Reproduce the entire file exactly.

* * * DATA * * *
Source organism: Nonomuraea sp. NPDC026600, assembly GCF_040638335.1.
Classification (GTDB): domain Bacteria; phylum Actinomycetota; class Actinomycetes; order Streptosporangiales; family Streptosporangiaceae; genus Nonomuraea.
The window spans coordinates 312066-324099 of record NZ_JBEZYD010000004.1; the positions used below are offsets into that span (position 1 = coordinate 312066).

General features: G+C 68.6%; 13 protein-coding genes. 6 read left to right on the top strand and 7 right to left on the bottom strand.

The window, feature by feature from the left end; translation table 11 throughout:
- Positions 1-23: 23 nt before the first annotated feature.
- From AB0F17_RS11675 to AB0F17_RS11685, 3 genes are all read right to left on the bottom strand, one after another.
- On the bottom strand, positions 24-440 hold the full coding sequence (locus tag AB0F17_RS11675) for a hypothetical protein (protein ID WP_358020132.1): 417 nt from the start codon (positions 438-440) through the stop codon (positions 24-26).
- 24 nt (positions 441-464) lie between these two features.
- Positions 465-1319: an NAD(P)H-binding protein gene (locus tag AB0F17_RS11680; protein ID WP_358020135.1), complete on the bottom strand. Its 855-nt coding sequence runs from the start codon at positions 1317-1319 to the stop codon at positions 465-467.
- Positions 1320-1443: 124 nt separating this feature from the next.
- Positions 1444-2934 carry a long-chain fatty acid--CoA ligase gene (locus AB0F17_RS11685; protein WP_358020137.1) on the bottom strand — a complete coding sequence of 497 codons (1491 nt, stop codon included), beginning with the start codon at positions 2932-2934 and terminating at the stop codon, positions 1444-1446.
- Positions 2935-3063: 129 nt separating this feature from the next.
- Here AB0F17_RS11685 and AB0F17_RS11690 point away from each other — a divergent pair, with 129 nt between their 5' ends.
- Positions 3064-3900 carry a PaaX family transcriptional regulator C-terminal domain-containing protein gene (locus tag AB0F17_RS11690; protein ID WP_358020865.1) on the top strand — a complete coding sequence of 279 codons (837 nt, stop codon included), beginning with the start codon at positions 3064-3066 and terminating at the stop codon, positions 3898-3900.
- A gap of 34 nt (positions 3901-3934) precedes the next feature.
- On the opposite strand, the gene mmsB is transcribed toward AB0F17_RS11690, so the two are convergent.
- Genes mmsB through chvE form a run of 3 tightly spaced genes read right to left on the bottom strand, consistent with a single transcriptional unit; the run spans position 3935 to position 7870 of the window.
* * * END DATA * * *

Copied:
Source organism: Nonomuraea sp. NPDC026600, assembly GCF_040638335.1.
Classification (GTDB): domain Bacteria; phylum Actinomycetota; class Actinomycetes; order Streptosporangiales; family Streptosporangiaceae; genus Nonomuraea.
The window spans coordinates 312066-324099 of record NZ_JBEZYD010000004.1; the positions used below are offsets into that span (position 1 = coordinate 312066).

General features: G+C 68.6%; 13 protein-coding genes. 6 read left to right on the top strand and 7 right to left on the bottom strand.

The window, feature by feature from the left end; translation table 11 throughout:
- Positions 1-23: 23 nt before the first annotated feature.
- From AB0F17_RS11675 to AB0F17_RS11685, 3 genes are all read right to left on the bottom strand, one after another.
- On the bottom strand, positions 24-440 hold the full coding sequence (locus tag AB0F17_RS11675) for a hypothetical protein (protein ID WP_358020132.1): 417 nt from the start codon (positions 438-440) through the stop codon (positions 24-26).
- 24 nt (positions 441-464) lie between these two features.
- Positions 465-1319: an NAD(P)H-binding protein gene (locus tag AB0F17_RS11680; protein ID WP_358020135.1), complete on the bottom strand. Its 855-nt coding sequence runs from the start codon at positions 1317-1319 to the stop codon at positions 465-467.
- Positions 1320-1443: 124 nt separating this feature from the next.
- Positions 1444-2934 carry a long-chain fatty acid--CoA ligase gene (locus AB0F17_RS11685; protein WP_358020137.1) on the bottom strand — a complete coding sequence of 497 codons (1491 nt, stop codon included), beginning with the start codon at positions 2932-2934 and terminating at the stop codon, positions 1444-1446.
- Positions 2935-3063: 129 nt separating this feature from the next.
- Here AB0F17_RS11685 and AB0F17_RS11690 point away from each other — a divergent pair, with 129 nt between their 5' ends.
- Positions 3064-3900 carry a PaaX family transcriptional regulator C-terminal domain-containing protein gene (locus tag AB0F17_RS11690; protein ID WP_358020865.1) on the top strand — a complete coding sequence of 279 codons (837 nt, stop codon included), beginning with the start codon at positions 3064-3066 and terminating at the stop codon, positions 3898-3900.
- A gap of 34 nt (positions 3901-3934) precedes the next feature.
- On the opposite strand, the gene mmsB is transcribed toward AB0F17_RS11690, so the two are convergent.
- Genes mmsB through chvE form a run of 3 tightly spaced genes read right to left on the bottom strand, consistent with a single transcriptional unit; the run spans position 3935 to position 7870 of the window.